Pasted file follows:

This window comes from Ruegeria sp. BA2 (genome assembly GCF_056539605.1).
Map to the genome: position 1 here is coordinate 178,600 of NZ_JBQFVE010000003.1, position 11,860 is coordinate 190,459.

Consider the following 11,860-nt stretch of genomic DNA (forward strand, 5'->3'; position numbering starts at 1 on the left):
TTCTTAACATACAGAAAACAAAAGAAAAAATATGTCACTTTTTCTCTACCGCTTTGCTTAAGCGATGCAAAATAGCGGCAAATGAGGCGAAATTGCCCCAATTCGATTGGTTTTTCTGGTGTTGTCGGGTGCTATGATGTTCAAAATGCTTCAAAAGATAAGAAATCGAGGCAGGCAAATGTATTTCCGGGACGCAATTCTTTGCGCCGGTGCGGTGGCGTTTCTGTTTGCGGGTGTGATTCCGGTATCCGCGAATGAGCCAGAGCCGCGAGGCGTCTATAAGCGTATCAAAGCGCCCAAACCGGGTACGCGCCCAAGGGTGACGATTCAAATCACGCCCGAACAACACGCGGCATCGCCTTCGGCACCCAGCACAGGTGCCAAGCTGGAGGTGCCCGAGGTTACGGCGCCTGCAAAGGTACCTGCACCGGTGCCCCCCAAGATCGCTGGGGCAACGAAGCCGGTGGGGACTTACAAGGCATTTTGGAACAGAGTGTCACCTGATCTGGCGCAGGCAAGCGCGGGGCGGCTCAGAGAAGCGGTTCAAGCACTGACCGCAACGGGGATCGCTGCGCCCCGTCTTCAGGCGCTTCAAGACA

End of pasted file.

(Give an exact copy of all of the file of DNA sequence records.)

This window comes from Ruegeria sp. BA2 (genome assembly GCF_056539605.1).
Map to the genome: position 1 here is coordinate 178,600 of NZ_JBQFVE010000003.1, position 11,860 is coordinate 190,459.

Consider the following 11,860-nt stretch of genomic DNA (forward strand, 5'->3'; position numbering starts at 1 on the left):
TTCTTAACATACAGAAAACAAAAGAAAAAATATGTCACTTTTTCTCTACCGCTTTGCTTAAGCGATGCAAAATAGCGGCAAATGAGGCGAAATTGCCCCAATTCGATTGGTTTTTCTGGTGTTGTCGGGTGCTATGATGTTCAAAATGCTTCAAAAGATAAGAAATCGAGGCAGGCAAATGTATTTCCGGGACGCAATTCTTTGCGCCGGTGCGGTGGCGTTTCTGTTTGCGGGTGTGATTCCGGTATCCGCGAATGAGCCAGAGCCGCGAGGCGTCTATAAGCGTATCAAAGCGCCCAAACCGGGTACGCGCCCAAGGGTGACGATTCAAATCACGCCCGAACAACACGCGGCATCGCCTTCGGCACCCAGCACAGGTGCCAAGCTGGAGGTGCCCGAGGTTACGGCGCCTGCAAAGGTACCTGCACCGGTGCCCCCCAAGATCGCTGGGGCAACGAAGCCGGTGGGGACTTACAAGGCATTTTGGAACAGAGTGTCACCTGATCTGGCGCAGGCAAGCGCGGGGCGGCTCAGAGAAGCGGTTCAAGCACTGACCGCAACGGGGATCGCTGCGCCCCGTCTTCAGGCGCTTCAAGACA